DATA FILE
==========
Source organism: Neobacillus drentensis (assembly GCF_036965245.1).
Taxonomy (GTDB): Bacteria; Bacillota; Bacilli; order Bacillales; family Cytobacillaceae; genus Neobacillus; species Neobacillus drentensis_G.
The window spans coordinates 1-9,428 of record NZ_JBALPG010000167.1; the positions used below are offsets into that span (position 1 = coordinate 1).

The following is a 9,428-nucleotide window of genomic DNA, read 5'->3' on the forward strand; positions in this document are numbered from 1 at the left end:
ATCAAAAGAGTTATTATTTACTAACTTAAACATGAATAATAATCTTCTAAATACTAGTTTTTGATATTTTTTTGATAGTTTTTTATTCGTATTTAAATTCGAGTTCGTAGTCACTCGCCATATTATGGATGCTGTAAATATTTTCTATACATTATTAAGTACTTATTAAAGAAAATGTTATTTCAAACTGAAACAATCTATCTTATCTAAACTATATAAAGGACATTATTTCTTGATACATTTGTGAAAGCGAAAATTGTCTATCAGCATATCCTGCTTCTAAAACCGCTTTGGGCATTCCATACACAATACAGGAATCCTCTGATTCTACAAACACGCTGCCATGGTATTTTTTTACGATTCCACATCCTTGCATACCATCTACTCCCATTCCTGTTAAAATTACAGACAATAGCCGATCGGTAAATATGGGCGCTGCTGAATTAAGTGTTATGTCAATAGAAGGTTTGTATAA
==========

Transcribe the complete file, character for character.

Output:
Source organism: Neobacillus drentensis (assembly GCF_036965245.1).
Taxonomy (GTDB): Bacteria; Bacillota; Bacilli; order Bacillales; family Cytobacillaceae; genus Neobacillus; species Neobacillus drentensis_G.
The window spans coordinates 1-9,428 of record NZ_JBALPG010000167.1; the positions used below are offsets into that span (position 1 = coordinate 1).

The following is a 9,428-nucleotide window of genomic DNA, read 5'->3' on the forward strand; positions in this document are numbered from 1 at the left end:
ATCAAAAGAGTTATTATTTACTAACTTAAACATGAATAATAATCTTCTAAATACTAGTTTTTGATATTTTTTTGATAGTTTTTTATTCGTATTTAAATTCGAGTTCGTAGTCACTCGCCATATTATGGATGCTGTAAATATTTTCTATACATTATTAAGTACTTATTAAAGAAAATGTTATTTCAAACTGAAACAATCTATCTTATCTAAACTATATAAAGGACATTATTTCTTGATACATTTGTGAAAGCGAAAATTGTCTATCAGCATATCCTGCTTCTAAAACCGCTTTGGGCATTCCATACACAATACAGGAATCCTCTGATTCTACAAACACGCTGCCATGGTATTTTTTTACGATTCCACATCCTTGCATACCATCTACTCCCATTCCTGTTAAAATTACAGACAATAGCCGATCGGTAAATATGGGCGCTGCTGAATTAAGTGTTATGTCAATAGAAGGTTTGTATAA